2 - Secret Ballot Envelope
After voting your ballot, re-fold it and seal it in the secret ballot envelope. The secret ballot envelope ensures your right to secrecy as the ballots are opened and prepared for counting. Once sealed, place the secret ballot envelope in the return envelope.

3 - Return Envelope
Read the affirmation statement and sign the return envelope before returning it to the Clerk’s Office. Upon receipt of your return envelope, the Clerk’s Office validates the signature on the envelope. After your signature is validated your ballot will be counted.

Returning your voted ballot by mail:
The return envelope is postage paid via the U.S. Postal Service and addressed to your Clerk’s Office. Your ballot should be mailed 2-3 days prior to Election Day to ensure it is received by the deadline, August 8th by 7:00 pm.

For more info please visit:
elections.hawaii.gov OR www.oha.org/vote


Watch the Aloha Rising Webinar Series

The eight week online civic engagement workshop series is one component of OHA’s Aloha Rising Vote 2020 campaign to increase civic engagement amongst Native Hawaiians. The weekly one-hour program is presented in partnership with Kanaeokana, and will feature Kumu Hina sharing mele and community experts discussing the history of civic engagement amongst the Native Hawaiian community. The series will cover a broad range of topics centered on ʻōiwi civic engagement and history through a cultural lens. Each program will end with a mele that all participants can join together and sing.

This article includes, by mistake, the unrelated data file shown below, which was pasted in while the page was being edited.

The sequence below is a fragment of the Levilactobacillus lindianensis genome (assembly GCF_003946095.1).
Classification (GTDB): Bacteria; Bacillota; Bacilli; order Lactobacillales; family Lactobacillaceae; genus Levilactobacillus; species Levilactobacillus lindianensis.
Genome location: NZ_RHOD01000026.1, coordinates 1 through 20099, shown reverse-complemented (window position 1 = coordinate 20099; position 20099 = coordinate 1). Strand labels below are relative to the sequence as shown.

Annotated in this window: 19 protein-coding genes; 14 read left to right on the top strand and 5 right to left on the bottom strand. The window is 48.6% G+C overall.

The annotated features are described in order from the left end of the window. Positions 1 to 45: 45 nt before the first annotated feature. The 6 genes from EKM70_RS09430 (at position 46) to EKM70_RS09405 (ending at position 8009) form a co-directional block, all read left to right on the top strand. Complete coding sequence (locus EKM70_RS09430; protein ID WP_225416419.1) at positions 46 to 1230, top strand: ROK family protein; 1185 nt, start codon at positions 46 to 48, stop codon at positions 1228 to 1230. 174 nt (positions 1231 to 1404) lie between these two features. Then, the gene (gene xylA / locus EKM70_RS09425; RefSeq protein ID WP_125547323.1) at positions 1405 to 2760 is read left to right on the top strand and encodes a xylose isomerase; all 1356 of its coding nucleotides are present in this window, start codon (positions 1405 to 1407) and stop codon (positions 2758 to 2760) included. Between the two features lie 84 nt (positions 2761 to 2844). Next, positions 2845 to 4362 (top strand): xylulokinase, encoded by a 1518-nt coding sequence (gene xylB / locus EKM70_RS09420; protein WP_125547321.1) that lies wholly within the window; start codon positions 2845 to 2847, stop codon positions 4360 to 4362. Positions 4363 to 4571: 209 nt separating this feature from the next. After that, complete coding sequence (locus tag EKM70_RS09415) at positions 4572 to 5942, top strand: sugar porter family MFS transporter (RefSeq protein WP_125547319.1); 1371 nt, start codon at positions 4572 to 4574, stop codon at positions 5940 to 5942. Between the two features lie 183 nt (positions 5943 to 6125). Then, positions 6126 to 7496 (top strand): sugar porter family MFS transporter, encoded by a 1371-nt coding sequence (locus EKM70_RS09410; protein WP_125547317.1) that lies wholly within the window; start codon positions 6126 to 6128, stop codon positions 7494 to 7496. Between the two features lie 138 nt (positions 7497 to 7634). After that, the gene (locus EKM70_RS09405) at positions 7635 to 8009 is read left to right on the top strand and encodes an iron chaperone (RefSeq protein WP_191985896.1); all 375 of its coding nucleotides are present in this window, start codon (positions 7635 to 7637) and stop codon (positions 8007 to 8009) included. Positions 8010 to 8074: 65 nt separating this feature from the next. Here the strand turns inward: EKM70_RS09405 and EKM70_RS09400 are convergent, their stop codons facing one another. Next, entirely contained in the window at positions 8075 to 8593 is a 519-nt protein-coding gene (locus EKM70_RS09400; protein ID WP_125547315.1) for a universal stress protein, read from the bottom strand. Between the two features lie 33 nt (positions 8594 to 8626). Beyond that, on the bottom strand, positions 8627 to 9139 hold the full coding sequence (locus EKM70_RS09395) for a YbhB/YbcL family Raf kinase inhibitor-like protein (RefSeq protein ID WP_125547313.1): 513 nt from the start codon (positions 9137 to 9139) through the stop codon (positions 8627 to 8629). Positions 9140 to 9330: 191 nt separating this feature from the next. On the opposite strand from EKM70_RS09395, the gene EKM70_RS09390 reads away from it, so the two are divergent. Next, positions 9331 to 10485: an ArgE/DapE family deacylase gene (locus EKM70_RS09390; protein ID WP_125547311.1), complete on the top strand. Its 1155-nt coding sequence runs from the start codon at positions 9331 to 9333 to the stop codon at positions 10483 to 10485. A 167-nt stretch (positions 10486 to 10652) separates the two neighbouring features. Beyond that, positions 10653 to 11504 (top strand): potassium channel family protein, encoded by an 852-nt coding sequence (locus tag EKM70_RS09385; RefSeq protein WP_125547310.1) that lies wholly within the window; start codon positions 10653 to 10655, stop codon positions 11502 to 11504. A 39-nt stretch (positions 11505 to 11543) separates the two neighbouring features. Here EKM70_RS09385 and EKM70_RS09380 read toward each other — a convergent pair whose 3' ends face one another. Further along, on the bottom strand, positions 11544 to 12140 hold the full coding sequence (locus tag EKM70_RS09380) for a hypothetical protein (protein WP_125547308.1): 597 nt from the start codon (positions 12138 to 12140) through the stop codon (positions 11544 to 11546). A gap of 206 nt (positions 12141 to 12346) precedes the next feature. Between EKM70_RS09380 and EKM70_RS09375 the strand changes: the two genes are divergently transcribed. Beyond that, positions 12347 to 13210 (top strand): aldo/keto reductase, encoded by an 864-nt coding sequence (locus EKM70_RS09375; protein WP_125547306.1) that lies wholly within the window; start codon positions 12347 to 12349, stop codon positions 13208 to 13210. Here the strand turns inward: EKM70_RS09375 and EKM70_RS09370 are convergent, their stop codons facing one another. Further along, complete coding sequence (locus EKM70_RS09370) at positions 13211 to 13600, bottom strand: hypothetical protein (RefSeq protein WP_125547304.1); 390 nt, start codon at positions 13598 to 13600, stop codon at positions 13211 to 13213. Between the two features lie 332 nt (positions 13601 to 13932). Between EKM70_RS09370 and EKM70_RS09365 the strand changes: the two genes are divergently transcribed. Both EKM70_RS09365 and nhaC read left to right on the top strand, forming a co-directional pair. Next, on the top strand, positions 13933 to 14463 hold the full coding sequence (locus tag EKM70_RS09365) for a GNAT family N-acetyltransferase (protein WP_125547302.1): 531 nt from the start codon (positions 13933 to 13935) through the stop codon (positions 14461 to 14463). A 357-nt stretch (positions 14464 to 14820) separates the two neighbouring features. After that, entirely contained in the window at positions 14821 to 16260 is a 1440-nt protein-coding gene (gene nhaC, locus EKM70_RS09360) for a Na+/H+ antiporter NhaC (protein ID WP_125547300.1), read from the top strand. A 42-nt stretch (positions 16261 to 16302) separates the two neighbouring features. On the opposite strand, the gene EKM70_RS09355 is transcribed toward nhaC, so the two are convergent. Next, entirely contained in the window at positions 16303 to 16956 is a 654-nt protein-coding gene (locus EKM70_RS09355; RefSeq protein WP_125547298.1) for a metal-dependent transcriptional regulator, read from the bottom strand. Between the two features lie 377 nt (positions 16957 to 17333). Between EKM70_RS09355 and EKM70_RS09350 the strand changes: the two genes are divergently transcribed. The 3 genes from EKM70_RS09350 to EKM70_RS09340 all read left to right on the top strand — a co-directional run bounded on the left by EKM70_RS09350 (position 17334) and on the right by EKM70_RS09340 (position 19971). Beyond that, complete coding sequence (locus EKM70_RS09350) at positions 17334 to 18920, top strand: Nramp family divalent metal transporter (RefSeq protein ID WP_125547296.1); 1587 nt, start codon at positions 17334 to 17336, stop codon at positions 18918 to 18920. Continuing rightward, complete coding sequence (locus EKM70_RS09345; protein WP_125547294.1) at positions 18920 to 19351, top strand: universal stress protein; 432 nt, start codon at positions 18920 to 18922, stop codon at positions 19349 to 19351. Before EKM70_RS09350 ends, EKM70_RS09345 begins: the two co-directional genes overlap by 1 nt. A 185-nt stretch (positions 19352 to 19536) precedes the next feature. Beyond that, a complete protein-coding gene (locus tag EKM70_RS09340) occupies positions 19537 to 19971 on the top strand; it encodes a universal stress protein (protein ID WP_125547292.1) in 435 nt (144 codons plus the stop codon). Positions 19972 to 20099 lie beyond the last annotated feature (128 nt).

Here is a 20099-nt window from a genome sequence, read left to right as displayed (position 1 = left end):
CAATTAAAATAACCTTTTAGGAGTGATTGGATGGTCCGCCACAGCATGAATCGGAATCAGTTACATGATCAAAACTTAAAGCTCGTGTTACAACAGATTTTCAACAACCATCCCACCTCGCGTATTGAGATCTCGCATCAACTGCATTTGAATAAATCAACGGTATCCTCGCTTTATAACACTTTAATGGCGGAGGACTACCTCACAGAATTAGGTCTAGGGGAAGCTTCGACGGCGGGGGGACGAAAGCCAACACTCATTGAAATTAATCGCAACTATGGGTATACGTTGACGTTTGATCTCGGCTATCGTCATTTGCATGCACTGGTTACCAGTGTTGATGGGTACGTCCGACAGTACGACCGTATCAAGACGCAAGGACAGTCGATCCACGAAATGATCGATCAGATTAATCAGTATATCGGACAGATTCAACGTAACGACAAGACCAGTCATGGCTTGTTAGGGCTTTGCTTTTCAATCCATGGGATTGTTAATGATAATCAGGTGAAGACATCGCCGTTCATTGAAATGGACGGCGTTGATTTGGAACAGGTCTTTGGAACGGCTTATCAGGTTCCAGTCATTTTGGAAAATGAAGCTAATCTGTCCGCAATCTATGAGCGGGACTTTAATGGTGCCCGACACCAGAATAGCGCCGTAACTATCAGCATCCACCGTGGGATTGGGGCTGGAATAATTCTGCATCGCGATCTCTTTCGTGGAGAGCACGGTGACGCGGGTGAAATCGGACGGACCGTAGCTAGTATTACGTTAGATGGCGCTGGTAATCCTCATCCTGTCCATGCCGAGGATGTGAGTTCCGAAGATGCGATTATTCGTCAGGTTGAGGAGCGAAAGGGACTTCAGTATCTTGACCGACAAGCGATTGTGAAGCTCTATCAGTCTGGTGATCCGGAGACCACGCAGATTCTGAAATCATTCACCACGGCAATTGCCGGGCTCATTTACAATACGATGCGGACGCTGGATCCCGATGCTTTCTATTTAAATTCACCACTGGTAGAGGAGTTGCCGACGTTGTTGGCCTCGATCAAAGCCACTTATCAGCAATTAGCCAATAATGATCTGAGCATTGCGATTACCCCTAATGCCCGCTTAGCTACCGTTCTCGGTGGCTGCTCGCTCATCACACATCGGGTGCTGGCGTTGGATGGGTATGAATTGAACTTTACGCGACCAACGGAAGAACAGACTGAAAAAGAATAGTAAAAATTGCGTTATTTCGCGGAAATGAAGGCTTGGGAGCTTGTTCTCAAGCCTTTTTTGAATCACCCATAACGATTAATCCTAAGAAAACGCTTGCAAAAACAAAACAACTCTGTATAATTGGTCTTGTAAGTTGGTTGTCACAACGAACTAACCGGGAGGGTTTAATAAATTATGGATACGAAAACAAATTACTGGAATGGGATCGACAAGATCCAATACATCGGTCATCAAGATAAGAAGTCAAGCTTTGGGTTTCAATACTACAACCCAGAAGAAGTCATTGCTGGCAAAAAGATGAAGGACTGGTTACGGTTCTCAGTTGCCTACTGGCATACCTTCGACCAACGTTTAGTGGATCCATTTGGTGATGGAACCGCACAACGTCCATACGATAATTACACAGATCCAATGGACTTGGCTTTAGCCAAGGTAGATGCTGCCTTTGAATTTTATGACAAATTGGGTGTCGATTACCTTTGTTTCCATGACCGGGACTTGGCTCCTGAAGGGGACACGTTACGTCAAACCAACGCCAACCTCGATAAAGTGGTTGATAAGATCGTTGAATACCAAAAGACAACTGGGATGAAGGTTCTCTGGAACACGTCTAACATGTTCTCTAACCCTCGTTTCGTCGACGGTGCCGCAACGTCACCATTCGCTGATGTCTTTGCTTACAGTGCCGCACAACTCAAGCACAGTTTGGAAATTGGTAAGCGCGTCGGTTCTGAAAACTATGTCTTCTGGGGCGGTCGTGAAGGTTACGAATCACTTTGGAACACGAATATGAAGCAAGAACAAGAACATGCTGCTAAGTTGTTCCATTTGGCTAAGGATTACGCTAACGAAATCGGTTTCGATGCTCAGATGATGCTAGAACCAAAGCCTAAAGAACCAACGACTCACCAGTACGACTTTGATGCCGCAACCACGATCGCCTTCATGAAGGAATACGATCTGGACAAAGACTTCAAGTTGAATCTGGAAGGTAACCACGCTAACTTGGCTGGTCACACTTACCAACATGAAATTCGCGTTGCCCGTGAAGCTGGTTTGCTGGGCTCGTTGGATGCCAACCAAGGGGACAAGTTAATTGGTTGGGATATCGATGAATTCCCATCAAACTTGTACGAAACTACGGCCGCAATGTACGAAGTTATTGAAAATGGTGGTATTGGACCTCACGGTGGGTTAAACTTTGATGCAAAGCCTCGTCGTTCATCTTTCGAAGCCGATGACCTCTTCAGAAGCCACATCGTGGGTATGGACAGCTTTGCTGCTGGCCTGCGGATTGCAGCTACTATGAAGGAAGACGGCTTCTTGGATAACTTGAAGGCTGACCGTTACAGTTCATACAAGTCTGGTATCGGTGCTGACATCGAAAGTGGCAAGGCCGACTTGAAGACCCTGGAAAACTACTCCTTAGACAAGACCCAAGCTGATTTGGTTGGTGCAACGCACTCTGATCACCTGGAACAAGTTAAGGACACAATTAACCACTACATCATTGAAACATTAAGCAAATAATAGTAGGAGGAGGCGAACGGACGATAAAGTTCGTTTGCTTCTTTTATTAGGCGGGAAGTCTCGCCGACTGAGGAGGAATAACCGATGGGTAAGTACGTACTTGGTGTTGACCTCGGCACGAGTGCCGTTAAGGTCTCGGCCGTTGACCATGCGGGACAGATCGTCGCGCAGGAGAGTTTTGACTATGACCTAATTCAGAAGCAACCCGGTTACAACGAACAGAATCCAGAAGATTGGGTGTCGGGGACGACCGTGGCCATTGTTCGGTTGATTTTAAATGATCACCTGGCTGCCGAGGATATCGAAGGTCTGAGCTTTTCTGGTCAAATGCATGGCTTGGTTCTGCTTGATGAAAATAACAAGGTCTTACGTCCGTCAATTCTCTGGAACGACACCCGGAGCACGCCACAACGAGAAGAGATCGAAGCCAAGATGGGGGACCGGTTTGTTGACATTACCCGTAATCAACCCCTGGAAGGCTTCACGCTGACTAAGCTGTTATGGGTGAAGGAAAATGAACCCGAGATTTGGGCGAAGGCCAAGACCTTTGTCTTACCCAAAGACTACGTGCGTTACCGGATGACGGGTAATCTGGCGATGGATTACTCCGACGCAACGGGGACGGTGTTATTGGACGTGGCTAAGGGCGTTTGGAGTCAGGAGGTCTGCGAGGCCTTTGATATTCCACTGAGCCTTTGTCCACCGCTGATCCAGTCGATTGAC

Tune in to the Office of Hawaiian Affairs FacebookKanaeokana Facebook and our other partner pages every Thursday at 2pm through May and June.

In July, the focus of the Aloha Rising Webinar Series shifts to the OHA Trustee Candidates and will move to an evening program. See above for details.

Episode #1 – May 7, 2020

A Historical Overview of ʻŌiwi Civic Engagement with Davis Price and mele with Kumu Hina.

Episode #2 – May 14, 2020

Land Tenure and Leadership in Ancient Hawaiʻi vs Today with Kamana Beamer and new mele with Kumu Hina.

Episode #3 – May 21, 2020

ʻOnipaʻa Mau: Political Organizing and Engagement of Native Hawaiians in the Territorial Era with Kawika Burgess and a review of past mele with Kumu Hina.

Episode #4 – May 28, 2020

Huliau Hou i Ke Aloha ʻĀina: Political Organizing in the Hawaiian Renaissance and the 1978 Con-Con with Gov. John Waiheʻe & Kumu Hina.

Episode #5 – June 4, 2020

Addressing recent civil unrest, police brutality and racism with Professor Ken Lawson, Co-Director of the Hawai‘i Innocence Project at the William S. Richardson Law School where he teaches Civil Rights Clinic and Criminal Law.

Episode #6 – June 11, 2020

Exercising Community Voice: Opinion-Editorial Writing with Trisha Kehaulani Watson, J.D., Ph. D. and more original mele with Kumu Hina.

Episode #7 – June 18, 2020

Connecting Kuleana Through Mele Workshop: Kumu Hinaleimoana Wong will be teaches the mele Kū Haʻaheo a kuʻu Hawaiʻi (Stand tall my Hawaiʻi).

Episode #8 – June 25, 2020